Why is Aristotle’s vicious person miserable?
2015 (English)In: The Quest for the Good Life: Ancient Philosophers on Happiness / [ed] Ø. Rabbås, E.K. Emilsson, H. Fossheim and M. Tuominen, Oxford University Press, 2015, 146-163 p.Chapter in book (Refereed)
The question raised in this paper is why Aristotle portrays the bad person as being in a miserable state. It is argued that the bad person suffers from a mental conflict, which consists in a clash between two different kinds of desire, and that fulfilling one of the desires violates values that she also desires. But in contrast to the akratic person, the bad person has no proper conception of the good. Nevertheless, although the bad person may succeed in achieving what she thinks is good, she feels miserable not only on account of failing to fulfil her desire for the truly good life, but also on account of doing things that she finds degrading for her.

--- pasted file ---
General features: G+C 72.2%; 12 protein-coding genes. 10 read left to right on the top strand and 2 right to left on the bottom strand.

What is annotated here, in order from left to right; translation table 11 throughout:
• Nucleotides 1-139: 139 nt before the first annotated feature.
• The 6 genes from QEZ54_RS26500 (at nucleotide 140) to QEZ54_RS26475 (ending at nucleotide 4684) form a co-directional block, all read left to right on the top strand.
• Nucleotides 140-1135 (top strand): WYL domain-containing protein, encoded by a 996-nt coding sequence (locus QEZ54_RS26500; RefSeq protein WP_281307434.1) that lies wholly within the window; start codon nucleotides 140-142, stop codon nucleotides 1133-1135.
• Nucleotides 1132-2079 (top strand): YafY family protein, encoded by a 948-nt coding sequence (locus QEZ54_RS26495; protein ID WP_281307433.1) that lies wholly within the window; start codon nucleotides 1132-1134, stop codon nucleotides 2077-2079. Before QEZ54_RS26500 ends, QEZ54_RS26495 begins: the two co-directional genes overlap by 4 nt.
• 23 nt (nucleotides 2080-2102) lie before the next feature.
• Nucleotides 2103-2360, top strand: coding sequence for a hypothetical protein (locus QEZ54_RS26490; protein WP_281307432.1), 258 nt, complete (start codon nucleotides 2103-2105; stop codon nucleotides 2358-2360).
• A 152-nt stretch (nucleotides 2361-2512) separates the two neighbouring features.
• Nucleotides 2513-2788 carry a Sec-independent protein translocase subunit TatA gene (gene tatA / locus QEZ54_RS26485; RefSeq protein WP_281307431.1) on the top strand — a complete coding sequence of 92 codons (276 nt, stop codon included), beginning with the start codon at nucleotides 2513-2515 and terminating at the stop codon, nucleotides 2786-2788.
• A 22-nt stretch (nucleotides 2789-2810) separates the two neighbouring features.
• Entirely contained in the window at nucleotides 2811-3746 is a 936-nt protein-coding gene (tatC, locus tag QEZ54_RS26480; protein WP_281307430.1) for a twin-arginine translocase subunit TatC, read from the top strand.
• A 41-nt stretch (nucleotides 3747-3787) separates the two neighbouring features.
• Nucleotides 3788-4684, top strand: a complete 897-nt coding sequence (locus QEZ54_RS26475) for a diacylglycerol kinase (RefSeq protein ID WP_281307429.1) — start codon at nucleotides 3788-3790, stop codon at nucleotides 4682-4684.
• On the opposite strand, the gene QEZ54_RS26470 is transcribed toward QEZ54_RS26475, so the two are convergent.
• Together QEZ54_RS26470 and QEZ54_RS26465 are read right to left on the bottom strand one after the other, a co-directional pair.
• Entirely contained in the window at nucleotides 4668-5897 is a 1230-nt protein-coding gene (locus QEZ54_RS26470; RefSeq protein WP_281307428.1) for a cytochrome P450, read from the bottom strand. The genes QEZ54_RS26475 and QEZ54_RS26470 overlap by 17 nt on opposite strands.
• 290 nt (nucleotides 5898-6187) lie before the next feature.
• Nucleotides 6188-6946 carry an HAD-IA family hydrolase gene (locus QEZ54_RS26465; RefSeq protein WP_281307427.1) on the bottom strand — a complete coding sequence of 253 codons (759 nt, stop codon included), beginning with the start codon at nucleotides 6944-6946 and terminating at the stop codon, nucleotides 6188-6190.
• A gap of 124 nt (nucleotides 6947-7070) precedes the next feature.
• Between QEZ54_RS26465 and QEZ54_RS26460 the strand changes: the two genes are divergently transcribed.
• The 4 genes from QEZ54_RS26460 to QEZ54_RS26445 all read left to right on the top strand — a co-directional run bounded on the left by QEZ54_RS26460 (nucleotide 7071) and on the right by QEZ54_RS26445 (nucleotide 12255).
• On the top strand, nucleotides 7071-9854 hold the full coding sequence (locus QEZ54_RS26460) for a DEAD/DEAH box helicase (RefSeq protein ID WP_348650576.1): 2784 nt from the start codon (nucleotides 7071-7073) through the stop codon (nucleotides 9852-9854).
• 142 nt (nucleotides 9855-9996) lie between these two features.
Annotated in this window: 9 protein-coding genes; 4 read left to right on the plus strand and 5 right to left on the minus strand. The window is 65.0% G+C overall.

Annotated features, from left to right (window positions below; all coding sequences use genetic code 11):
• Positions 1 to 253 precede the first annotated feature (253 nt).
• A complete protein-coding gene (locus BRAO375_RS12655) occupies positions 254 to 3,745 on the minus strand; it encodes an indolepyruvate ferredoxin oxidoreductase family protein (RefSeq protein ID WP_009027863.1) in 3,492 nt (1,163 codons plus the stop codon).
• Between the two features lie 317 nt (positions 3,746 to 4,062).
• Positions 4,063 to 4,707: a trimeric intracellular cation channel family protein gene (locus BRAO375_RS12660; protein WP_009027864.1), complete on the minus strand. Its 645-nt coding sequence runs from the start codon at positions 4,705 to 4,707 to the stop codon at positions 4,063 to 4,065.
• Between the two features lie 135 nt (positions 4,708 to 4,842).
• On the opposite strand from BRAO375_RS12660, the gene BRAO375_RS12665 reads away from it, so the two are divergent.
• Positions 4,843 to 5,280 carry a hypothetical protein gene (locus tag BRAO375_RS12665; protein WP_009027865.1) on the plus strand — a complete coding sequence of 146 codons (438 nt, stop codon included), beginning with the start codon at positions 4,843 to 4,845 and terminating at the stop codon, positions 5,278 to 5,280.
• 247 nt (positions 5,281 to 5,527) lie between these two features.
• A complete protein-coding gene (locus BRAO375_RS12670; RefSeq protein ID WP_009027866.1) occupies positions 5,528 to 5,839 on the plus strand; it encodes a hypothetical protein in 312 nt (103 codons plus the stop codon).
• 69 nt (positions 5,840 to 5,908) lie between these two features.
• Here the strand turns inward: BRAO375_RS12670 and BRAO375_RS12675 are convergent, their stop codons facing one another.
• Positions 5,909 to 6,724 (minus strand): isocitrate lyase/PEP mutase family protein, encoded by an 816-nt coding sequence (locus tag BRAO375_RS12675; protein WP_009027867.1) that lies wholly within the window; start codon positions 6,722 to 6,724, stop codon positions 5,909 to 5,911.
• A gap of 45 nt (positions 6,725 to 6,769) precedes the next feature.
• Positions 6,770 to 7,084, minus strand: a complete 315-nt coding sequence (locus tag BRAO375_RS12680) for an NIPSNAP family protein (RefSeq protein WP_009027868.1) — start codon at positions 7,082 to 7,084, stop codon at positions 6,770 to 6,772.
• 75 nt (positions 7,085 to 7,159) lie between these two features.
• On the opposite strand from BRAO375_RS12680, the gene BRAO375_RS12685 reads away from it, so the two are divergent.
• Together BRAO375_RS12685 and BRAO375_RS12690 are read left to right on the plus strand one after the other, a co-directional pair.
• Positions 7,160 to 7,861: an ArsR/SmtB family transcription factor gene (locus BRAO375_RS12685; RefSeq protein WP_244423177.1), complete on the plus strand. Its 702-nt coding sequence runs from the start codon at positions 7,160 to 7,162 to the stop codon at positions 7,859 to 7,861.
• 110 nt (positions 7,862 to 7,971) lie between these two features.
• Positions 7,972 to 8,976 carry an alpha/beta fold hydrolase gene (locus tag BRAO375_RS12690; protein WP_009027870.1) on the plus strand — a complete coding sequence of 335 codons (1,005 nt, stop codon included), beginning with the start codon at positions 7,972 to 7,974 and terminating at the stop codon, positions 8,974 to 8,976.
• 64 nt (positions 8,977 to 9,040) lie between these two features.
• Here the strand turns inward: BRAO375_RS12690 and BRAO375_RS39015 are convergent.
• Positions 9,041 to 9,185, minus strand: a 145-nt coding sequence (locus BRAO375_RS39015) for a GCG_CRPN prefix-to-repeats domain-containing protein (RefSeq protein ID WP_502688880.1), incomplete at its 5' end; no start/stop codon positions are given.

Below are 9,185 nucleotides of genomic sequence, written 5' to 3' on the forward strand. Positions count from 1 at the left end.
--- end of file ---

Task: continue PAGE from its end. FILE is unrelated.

Place, publisher, year, edition, pages
Oxford University Press, 2015. 146-163 p.
Aristotle, happiness, vice, mental conflict, value clash, desire, apparent good
Research subject Philosophy
IdentifiersURN: urn:nbn:se:su:diva-121638ISBN: 978-0-19-874698-0OAI: oai:DiVA.org:su-121638DiVA: diva2:860430
FunderSwedish Research Council, 2010-1399